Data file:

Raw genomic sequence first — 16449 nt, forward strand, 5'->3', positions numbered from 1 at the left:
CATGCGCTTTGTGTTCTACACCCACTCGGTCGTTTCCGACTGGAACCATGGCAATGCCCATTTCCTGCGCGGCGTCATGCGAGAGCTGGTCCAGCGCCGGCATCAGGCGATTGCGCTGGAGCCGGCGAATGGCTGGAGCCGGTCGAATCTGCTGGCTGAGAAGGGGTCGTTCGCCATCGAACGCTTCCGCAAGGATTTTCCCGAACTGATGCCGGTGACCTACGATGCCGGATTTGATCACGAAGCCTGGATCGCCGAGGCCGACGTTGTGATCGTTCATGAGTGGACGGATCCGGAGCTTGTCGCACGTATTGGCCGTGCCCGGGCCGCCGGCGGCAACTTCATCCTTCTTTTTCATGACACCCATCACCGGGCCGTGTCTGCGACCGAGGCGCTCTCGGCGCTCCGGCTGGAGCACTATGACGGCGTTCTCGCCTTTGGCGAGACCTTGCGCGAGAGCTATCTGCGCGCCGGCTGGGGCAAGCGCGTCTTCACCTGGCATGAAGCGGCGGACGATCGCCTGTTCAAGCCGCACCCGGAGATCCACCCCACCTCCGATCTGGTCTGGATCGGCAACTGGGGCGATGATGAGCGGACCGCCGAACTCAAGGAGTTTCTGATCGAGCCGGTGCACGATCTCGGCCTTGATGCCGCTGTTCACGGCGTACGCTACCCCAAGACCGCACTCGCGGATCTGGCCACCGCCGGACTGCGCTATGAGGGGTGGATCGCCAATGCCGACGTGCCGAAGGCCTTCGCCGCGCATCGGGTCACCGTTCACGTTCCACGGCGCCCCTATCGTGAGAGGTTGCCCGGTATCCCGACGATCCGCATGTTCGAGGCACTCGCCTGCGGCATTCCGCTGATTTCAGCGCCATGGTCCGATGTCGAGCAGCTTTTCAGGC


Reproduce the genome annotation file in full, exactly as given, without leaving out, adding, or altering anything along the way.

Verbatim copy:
Raw genomic sequence first — 16449 nt, forward strand, 5'->3', positions numbered from 1 at the left:
CATGCGCTTTGTGTTCTACACCCACTCGGTCGTTTCCGACTGGAACCATGGCAATGCCCATTTCCTGCGCGGCGTCATGCGAGAGCTGGTCCAGCGCCGGCATCAGGCGATTGCGCTGGAGCCGGCGAATGGCTGGAGCCGGTCGAATCTGCTGGCTGAGAAGGGGTCGTTCGCCATCGAACGCTTCCGCAAGGATTTTCCCGAACTGATGCCGGTGACCTACGATGCCGGATTTGATCACGAAGCCTGGATCGCCGAGGCCGACGTTGTGATCGTTCATGAGTGGACGGATCCGGAGCTTGTCGCACGTATTGGCCGTGCCCGGGCCGCCGGCGGCAACTTCATCCTTCTTTTTCATGACACCCATCACCGGGCCGTGTCTGCGACCGAGGCGCTCTCGGCGCTCCGGCTGGAGCACTATGACGGCGTTCTCGCCTTTGGCGAGACCTTGCGCGAGAGCTATCTGCGCGCCGGCTGGGGCAAGCGCGTCTTCACCTGGCATGAAGCGGCGGACGATCGCCTGTTCAAGCCGCACCCGGAGATCCACCCCACCTCCGATCTGGTCTGGATCGGCAACTGGGGCGATGATGAGCGGACCGCCGAACTCAAGGAGTTTCTGATCGAGCCGGTGCACGATCTCGGCCTTGATGCCGCTGTTCACGGCGTACGCTACCCCAAGACCGCACTCGCGGATCTGGCCACCGCCGGACTGCGCTATGAGGGGTGGATCGCCAATGCCGACGTGCCGAAGGCCTTCGCCGCGCATCGGGTCACCGTTCACGTTCCACGGCGCCCCTATCGTGAGAGGTTGCCCGGTATCCCGACGATCCGCATGTTCGAGGCACTCGCCTGCGGCATTCCGCTGATTTCAGCGCCATGGTCCGATGTCGAGCAGCTTTTCAGGC